Marketplace Fairness Act
Can you imagine a public policy battle that has been going on for over 60 years? There is one. In the 1960’s, it pitted “brick and mortar” main street retailers against mail order catalogue companies. Today, it pits “brick and mortar” retailers against online retailers. The debate is over the issue of whether out-of-state sellers should collect and remit use taxes from consumers for the state in which the customer resides. With forty-five states having sales and use tax regimes and with the need for revenue at the state level as important as ever, this may the last chapter in the book.
Let’s wind the clock back to understand the issue.
Remote Seller Nexus
Under the structure of state taxation, sales and use taxes are actually imposed on the purchaser of goods and services. The obligation, if any, on the seller is to collect and remit the tax. A sales tax is the tax collected by a seller on a transaction which occurs in the state. The use tax is essentially a fiction created to capture the sales tax on sales made out of state. The purchaser is obligated to pay the use tax on any goods or services the purchaser buys out of state and "uses" in the state. Theoretically, the purchaser is always obligated to pay either the sales tax or the use tax. However, few purchasers voluntarily pay the use tax, and it is impossible to enforce compliance on a purchaser-by-purchaser basis.
The state can force the in-state seller to become a collector of the sales tax since it has jurisdiction over the seller and can use "leverage" such as the seizure of assets to force compliance. The word "nexus" is often used to describe the physical presence necessary for the state to assert jurisdiction over the seller. If the seller has a facility in the state, the question of jurisdiction is easily resolved. In the case of an out-of-state seller, determining whether the seller has sufficient contact with a state to warrant an obligation to collect and remit a state use tax on transactions with a purchaser residing in the state has been a source of disputes for several decades, long before the Internet.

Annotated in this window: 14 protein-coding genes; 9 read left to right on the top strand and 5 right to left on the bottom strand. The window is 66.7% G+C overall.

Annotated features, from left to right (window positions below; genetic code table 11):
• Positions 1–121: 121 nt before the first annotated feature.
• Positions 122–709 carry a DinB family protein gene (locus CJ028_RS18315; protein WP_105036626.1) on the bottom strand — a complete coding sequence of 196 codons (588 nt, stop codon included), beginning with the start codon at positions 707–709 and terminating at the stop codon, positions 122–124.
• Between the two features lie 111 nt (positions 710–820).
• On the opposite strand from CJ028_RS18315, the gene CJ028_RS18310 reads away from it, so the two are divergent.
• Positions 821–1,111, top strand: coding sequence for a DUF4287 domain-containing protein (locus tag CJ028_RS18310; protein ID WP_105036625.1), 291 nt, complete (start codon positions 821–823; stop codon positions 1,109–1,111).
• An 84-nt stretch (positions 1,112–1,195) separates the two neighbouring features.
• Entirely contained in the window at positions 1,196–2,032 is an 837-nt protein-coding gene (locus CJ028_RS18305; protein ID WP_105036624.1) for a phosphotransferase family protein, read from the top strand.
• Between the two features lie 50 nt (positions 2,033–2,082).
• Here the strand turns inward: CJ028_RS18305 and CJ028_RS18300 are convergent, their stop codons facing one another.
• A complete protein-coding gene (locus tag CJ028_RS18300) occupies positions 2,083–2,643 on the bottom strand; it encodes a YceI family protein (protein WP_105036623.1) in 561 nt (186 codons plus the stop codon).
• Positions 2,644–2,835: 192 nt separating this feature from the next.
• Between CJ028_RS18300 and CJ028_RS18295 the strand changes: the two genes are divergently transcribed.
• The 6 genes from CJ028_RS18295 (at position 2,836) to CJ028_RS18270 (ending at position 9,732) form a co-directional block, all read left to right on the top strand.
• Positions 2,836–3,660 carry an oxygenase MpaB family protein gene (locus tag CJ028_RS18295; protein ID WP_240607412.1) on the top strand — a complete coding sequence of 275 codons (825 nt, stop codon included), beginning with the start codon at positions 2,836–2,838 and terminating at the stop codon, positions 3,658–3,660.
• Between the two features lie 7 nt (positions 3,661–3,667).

In National Bellas Hess v. Illinois Department of Revenue (1967), the Supreme Court ruled that states could not collect a sales or use tax from a firm that did not maintain a retail outlet within the state's boundaries. In legal parlance, the company had to have "nexus," or a connection with the state, upon which the state could claim jurisdiction.
In 1992, the Supreme Court decided the Quill Corp. v. North Dakota case involving a North Dakota statute drafted to specifically circumvent the earlier National Bellas Hess case. The North Dakota statute was drafted to define nexus to include "regular or systematic solicitation of a consumer market." Regulations further defined this as three or more advertisements within a 12-month period. Justice Stevens, speaking for the Supreme Court, said: "We do not share [North Dakota's] conclusion that the ruling of Bellas Hess is no longer good law."
The Supreme Court, however, did make an observation that is essential to understanding the significance of the Streamlined Sales Tax Project (SSTP) agreement and possible federal legislation on nexus: "Our decision is made easier by the fact that the underlying issue is not only one that Congress may be better qualified to resolve, but also one that Congress has the ultimate power to resolve. No matter how we evaluate the burdens that use taxes impose on interstate commerce, Congress remains free to disagree with our conclusions."